Data disksedit

Managed disks can be attached to Data nodes to use as the data directory for the node. The ARM template can attach Standard HDD disks or Premium managed disks, for those VM SKUs that support them:

storageAccountType
The performance tier of managed disks. Standard will use Standard HDD disks, whilst Default will use Premium managed disks for those VM SKUs that support Premium managed disks, and Standard HDD disks for those that do not. The default is Default.
vmDataDiskSize

The size of each attached managed disk. Choose between

XXLarge

4095 GB

XLarge

2048 GB

Large

1024 GB

Medium

512 GB

Small

128 GB

Default is Large.

vmDataDiskCount

The number of managed disks to attach to each data node. The total number of managed disks will be

vmDataNodeCount * vmDataDiskCount

If the number of disks selected is more than can be attached to the data node VM SKU, the maximum number of disks that can be attached for the data node VM SKU size will be used. This is equivalent to

Math.min(vmDataDiskCount, data node VM SKU maximum attached disks)

Must be greater than or equal to 0. Default is the maximum number of disks supported by the data node VM SKU.

Disks are partitioned with fdisk when less than 2TB, and with parted when larger, with an ext4 filesystem and 4096 byte block size.

Data is striped across attached disks per data node in a RAID 0 array, using mdadm on Linux. When only one managed disk is attached, no RAID 0 array is configured. When a value of 0 is specified, the data node will use the temp storage of the VM.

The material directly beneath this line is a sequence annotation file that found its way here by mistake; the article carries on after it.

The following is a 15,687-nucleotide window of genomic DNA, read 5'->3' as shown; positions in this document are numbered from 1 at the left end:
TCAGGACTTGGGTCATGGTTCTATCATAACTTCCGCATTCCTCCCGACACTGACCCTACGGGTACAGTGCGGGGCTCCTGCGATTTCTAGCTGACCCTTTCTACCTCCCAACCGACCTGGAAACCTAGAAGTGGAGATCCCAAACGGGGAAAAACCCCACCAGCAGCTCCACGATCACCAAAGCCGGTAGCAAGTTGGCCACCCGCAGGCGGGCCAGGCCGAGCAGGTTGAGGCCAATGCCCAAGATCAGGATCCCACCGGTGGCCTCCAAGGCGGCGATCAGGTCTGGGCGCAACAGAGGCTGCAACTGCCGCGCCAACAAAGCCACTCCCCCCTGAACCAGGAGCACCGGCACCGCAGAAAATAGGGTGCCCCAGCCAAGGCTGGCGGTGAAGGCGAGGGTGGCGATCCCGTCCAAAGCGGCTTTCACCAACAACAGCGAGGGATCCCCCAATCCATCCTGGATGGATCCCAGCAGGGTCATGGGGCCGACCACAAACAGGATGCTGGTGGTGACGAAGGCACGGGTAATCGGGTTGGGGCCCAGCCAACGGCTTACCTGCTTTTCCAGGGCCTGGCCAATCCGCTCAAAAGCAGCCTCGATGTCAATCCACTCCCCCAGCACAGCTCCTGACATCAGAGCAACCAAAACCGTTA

Important

Temp storage, with filesystem /dev/sdb1 mounted on /mnt in Ubuntu, is present on the physical machine hosting the VM. It is ephemeral in nature and not persistent; A VM can move to a different host at any point in time for various reasons, including hardware failures. When this happens, the VM will be created on the new host using the OS disk from the storage account, and new temp storage will be created on the new host.

Using temp storage can be a cost effective way of running an Elasticsearch cluster on Azure with decent performance, so long as you understand the tradeoffs in doing so, by snapshotting frequently and ensuring adequate data redundancy through sufficient replica shards.

Striping data across attached disks is recommended to improve Input/Output operations per second (IOPS) performance, since the IOPS and throughput limit per disk can be combined. The IOPS for Premium disks is higher than for Standard HDD disks, so Premium disks are recommended where application performance is paramount.